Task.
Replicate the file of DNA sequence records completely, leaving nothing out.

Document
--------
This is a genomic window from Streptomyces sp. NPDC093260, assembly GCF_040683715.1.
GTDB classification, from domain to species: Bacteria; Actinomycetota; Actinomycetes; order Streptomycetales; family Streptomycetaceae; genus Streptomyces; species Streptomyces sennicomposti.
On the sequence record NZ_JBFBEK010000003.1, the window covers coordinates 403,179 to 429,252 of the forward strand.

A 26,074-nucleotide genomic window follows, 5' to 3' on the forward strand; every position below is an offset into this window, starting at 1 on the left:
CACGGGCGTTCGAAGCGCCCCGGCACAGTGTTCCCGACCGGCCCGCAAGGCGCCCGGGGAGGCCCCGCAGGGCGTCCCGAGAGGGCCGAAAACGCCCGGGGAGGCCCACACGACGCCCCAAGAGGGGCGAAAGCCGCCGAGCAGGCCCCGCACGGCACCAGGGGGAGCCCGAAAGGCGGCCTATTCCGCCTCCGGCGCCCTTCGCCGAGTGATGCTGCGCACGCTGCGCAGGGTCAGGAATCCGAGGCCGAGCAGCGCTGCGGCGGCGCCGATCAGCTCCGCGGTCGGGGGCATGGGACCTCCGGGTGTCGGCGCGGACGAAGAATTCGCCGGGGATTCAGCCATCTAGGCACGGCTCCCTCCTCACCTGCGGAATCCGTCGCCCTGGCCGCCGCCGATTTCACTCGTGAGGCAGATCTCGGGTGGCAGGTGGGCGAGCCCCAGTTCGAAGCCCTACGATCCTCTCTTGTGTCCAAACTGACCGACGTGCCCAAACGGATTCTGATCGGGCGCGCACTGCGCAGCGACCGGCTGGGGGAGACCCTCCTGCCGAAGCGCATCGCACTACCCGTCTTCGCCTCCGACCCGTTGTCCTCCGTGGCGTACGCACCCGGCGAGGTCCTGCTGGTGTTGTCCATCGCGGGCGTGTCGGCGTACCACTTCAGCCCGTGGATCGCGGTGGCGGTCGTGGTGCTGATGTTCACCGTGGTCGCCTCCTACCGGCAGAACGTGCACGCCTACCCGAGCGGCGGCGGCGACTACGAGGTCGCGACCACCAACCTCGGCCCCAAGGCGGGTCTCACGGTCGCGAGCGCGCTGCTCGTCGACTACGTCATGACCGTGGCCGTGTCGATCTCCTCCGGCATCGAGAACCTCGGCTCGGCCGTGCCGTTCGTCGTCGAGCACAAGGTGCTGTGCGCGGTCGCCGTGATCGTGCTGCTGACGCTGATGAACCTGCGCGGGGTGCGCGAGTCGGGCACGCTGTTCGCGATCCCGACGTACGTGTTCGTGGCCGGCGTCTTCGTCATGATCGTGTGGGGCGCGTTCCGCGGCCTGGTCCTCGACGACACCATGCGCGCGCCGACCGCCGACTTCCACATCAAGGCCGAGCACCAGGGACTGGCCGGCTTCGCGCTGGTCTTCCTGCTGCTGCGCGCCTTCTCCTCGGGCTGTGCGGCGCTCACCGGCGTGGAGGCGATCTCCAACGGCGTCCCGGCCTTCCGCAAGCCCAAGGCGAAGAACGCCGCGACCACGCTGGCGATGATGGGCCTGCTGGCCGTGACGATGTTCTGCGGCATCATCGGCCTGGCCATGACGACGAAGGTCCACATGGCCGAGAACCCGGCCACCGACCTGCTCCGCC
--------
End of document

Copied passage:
This is a genomic window from Streptomyces sp. NPDC093260, assembly GCF_040683715.1.
GTDB classification, from domain to species: Bacteria; Actinomycetota; Actinomycetes; order Streptomycetales; family Streptomycetaceae; genus Streptomyces; species Streptomyces sennicomposti.
On the sequence record NZ_JBFBEK010000003.1, the window covers coordinates 403,179 to 429,252 of the forward strand.

A 26,074-nucleotide genomic window follows, 5' to 3' on the forward strand; every position below is an offset into this window, starting at 1 on the left:
CACGGGCGTTCGAAGCGCCCCGGCACAGTGTTCCCGACCGGCCCGCAAGGCGCCCGGGGAGGCCCCGCAGGGCGTCCCGAGAGGGCCGAAAACGCCCGGGGAGGCCCACACGACGCCCCAAGAGGGGCGAAAGCCGCCGAGCAGGCCCCGCACGGCACCAGGGGGAGCCCGAAAGGCGGCCTATTCCGCCTCCGGCGCCCTTCGCCGAGTGATGCTGCGCACGCTGCGCAGGGTCAGGAATCCGAGGCCGAGCAGCGCTGCGGCGGCGCCGATCAGCTCCGCGGTCGGGGGCATGGGACCTCCGGGTGTCGGCGCGGACGAAGAATTCGCCGGGGATTCAGCCATCTAGGCACGGCTCCCTCCTCACCTGCGGAATCCGTCGCCCTGGCCGCCGCCGATTTCACTCGTGAGGCAGATCTCGGGTGGCAGGTGGGCGAGCCCCAGTTCGAAGCCCTACGATCCTCTCTTGTGTCCAAACTGACCGACGTGCCCAAACGGATTCTGATCGGGCGCGCACTGCGCAGCGACCGGCTGGGGGAGACCCTCCTGCCGAAGCGCATCGCACTACCCGTCTTCGCCTCCGACCCGTTGTCCTCCGTGGCGTACGCACCCGGCGAGGTCCTGCTGGTGTTGTCCATCGCGGGCGTGTCGGCGTACCACTTCAGCCCGTGGATCGCGGTGGCGGTCGTGGTGCTGATGTTCACCGTGGTCGCCTCCTACCGGCAGAACGTGCACGCCTACCCGAGCGGCGGCGGCGACTACGAGGTCGCGACCACCAACCTCGGCCCCAAGGCGGGTCTCACGGTCGCGAGCGCGCTGCTCGTCGACTACGTCATGACCGTGGCCGTGTCGATCTCCTCCGGCATCGAGAACCTCGGCTCGGCCGTGCCGTTCGTCGTCGAGCACAAGGTGCTGTGCGCGGTCGCCGTGATCGTGCTGCTGACGCTGATGAACCTGCGCGGGGTGCGCGAGTCGGGCACGCTGTTCGCGATCCCGACGTACGTGTTCGTGGCCGGCGTCTTCGTCATGATCGTGTGGGGCGCGTTCCGCGGCCTGGTCCTCGACGACACCATGCGCGCGCCGACCGCCGACTTCCACATCAAGGCCGAGCACCAGGGACTGGCCGGCTTCGCGCTGGTCTTCCTGCTGCTGCGCGCCTTCTCCTCGGGCTGTGCGGCGCTCACCGGCGTGGAGGCGATCTCCAACGGCGTCCCGGCCTTCCGCAAGCCCAAGGCGAAGAACGCCGCGACCACGCTGGCGATGATGGGCCTGCTGGCCGTGACGATGTTCTGCGGCATCATCGGCCTGGCCATGACGACGAAGGTCCACATGGCCGAGAACCCGGCCACCGACCTGCTCCGCC